“Although the inspector general identified concerns with the quality of welfare checks … there were no issues identified with the treatment or care of inmates within LAPD’s custody,” Matt Johnson, the panel’s president, said in a statement. “Most importantly, once these issues were identified, the department immediately worked with the inspector general to fix them.”


Bustamante’s report outlined a series of recommendations, including revising LAPD policy to specifically require jailers to enter cell blocks and conducting routine audits to ensure the checks are properly being made.

The LAPD also distributed a notice reminding jail staff of the “profound importance and significance” of making safety checks in a “timely and thorough manner,” and was revising training to include more emphasis on state and department regulations.

Bustamante’s findings were based on an analysis of 264 hours of footage from jail security cameras, which his office cross-checked with paper logs used to note the date and time of the half-hour checks along with the name of the officer conducting the check and the number of inmates in each cell block.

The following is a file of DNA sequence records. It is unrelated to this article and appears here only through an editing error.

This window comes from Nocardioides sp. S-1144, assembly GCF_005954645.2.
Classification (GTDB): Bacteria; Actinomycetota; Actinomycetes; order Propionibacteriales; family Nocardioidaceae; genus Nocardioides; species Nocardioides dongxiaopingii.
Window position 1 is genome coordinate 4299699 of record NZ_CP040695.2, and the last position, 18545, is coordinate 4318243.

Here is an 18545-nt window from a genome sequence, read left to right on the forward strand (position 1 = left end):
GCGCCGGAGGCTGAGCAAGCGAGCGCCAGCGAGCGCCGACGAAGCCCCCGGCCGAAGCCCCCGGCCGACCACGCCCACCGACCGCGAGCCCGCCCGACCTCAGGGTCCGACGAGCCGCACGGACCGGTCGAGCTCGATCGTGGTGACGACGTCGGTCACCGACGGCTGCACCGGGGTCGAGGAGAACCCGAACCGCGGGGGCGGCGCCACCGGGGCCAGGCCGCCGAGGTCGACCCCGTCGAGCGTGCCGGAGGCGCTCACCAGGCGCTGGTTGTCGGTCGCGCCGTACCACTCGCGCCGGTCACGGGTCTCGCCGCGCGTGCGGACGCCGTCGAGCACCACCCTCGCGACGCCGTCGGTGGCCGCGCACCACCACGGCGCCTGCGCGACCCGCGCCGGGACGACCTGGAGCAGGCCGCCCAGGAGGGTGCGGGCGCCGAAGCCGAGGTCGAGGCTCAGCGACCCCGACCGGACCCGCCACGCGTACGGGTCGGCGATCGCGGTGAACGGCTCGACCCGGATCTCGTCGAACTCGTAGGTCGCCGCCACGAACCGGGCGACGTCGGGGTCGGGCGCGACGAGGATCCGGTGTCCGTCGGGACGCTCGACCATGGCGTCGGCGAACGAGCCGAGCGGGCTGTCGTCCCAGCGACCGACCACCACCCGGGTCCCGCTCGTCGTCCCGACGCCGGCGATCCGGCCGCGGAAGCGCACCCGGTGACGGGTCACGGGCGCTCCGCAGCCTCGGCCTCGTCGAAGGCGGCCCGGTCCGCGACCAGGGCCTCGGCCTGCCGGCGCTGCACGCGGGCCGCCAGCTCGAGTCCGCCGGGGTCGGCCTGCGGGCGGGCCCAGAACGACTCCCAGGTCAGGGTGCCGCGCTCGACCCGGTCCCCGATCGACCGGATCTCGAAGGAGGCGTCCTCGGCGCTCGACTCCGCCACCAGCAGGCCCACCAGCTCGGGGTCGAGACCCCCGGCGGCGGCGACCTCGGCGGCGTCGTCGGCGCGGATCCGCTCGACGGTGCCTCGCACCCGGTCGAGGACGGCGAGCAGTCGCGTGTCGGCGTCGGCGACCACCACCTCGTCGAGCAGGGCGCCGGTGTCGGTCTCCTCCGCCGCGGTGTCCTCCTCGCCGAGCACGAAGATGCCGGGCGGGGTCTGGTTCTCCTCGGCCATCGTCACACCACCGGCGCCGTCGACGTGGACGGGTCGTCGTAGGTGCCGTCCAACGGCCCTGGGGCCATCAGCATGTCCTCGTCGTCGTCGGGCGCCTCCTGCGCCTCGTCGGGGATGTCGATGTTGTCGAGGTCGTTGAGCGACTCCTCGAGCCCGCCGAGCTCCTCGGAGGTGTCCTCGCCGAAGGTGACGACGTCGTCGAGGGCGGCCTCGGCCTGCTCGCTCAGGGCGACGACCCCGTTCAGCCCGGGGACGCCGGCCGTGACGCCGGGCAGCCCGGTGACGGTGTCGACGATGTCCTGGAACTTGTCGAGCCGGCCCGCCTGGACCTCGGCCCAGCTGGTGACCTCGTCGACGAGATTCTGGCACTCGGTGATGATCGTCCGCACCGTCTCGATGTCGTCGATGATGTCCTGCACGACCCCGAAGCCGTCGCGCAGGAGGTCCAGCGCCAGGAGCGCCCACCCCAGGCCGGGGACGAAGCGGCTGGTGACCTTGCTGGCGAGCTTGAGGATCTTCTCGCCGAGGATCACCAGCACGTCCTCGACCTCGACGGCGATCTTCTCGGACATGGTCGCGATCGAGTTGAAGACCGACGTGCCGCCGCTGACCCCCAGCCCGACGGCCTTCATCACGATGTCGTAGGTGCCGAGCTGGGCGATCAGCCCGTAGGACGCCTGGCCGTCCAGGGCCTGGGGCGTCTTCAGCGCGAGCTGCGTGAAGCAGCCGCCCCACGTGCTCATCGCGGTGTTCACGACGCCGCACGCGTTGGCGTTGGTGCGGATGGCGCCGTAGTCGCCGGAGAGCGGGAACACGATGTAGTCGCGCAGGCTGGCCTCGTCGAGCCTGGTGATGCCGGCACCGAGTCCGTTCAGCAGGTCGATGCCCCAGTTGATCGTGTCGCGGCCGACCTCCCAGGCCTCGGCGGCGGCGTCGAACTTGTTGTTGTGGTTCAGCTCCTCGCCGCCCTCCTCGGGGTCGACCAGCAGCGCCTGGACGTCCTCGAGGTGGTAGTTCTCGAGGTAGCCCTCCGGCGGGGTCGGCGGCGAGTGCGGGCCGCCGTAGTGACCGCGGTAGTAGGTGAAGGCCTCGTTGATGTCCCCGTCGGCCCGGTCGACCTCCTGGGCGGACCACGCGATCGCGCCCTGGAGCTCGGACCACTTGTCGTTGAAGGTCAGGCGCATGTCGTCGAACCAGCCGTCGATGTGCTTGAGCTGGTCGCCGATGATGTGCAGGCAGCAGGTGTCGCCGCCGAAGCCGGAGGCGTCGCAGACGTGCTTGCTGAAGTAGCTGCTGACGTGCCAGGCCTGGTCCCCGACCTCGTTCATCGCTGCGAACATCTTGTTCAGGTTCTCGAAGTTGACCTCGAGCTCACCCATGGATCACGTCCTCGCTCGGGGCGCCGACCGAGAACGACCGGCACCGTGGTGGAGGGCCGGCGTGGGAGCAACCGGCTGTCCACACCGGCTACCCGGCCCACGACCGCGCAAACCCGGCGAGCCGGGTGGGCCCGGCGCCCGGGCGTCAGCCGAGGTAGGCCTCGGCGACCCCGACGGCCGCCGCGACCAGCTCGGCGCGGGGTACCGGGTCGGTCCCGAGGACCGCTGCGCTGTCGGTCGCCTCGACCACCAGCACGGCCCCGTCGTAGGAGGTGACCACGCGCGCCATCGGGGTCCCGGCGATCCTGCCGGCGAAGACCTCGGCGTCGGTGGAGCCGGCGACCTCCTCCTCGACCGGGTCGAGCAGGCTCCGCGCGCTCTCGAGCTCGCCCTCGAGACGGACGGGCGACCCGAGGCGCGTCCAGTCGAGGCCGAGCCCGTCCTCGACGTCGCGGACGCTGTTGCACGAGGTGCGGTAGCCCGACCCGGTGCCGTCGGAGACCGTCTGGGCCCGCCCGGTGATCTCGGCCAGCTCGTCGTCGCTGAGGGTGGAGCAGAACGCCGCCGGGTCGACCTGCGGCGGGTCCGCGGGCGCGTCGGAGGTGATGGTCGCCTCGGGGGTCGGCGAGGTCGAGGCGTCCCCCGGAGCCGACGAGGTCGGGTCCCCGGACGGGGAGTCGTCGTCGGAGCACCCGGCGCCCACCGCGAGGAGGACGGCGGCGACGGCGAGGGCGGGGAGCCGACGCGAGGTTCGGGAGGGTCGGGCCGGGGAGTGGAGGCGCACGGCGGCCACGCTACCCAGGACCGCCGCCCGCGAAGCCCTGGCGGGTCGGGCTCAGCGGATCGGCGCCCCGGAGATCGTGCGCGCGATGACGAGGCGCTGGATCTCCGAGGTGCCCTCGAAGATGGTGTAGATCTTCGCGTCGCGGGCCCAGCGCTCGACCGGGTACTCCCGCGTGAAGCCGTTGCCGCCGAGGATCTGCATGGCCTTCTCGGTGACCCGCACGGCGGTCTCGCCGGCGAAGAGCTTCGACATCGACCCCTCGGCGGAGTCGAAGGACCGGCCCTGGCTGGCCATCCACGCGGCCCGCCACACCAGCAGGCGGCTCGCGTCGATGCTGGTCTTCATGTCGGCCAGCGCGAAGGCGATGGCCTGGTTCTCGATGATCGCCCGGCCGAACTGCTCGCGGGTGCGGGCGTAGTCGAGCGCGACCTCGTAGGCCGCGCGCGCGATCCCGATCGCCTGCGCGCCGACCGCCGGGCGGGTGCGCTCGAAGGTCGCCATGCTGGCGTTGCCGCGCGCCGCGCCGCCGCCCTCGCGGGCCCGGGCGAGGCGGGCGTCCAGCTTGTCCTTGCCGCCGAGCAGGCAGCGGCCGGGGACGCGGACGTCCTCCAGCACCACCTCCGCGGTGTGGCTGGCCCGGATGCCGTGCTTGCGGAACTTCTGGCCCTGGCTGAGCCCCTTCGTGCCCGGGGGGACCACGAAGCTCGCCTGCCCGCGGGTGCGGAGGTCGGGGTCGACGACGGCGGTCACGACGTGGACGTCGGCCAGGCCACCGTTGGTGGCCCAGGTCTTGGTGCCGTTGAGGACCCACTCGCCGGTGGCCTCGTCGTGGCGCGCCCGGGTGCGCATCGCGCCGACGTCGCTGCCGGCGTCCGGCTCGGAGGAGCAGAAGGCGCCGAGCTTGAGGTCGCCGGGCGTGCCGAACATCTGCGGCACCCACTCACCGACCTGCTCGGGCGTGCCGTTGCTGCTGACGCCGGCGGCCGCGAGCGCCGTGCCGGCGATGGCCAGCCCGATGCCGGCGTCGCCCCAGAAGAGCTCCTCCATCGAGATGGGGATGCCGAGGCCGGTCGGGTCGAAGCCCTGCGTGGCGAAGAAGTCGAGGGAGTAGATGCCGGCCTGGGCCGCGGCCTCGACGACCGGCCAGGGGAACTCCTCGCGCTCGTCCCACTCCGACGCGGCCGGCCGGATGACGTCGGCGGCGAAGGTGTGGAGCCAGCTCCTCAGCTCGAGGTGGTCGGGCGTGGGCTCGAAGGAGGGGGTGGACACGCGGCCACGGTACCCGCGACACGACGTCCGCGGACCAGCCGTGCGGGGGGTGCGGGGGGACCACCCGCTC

“The logs were found to contain inaccurate information with regard to the time of the checks and the number of inmates present,” Bustamante wrote.

As a result, the report said, the LAPD was working to replace the paper logs with an electronic system.

The LAPD did not respond to requests for comment Friday afternoon.

The LAPD’s jails temporarily house people who have been arrested, usually before they have been charged or convicted of any crimes. The department’s facilities are separate from Los Angeles County jails, which are run by the Sheriff’s Department. The county jails are under federal court oversight after complaints that mentally ill inmates were mistreated and other inmates physically abused.


Bustamante’s report comes two weeks after the Police Commission reviewed a June 2015 death at the LAPD’s Pacific Jail, where concerns over cell checks prompted an internal investigation into detention officers.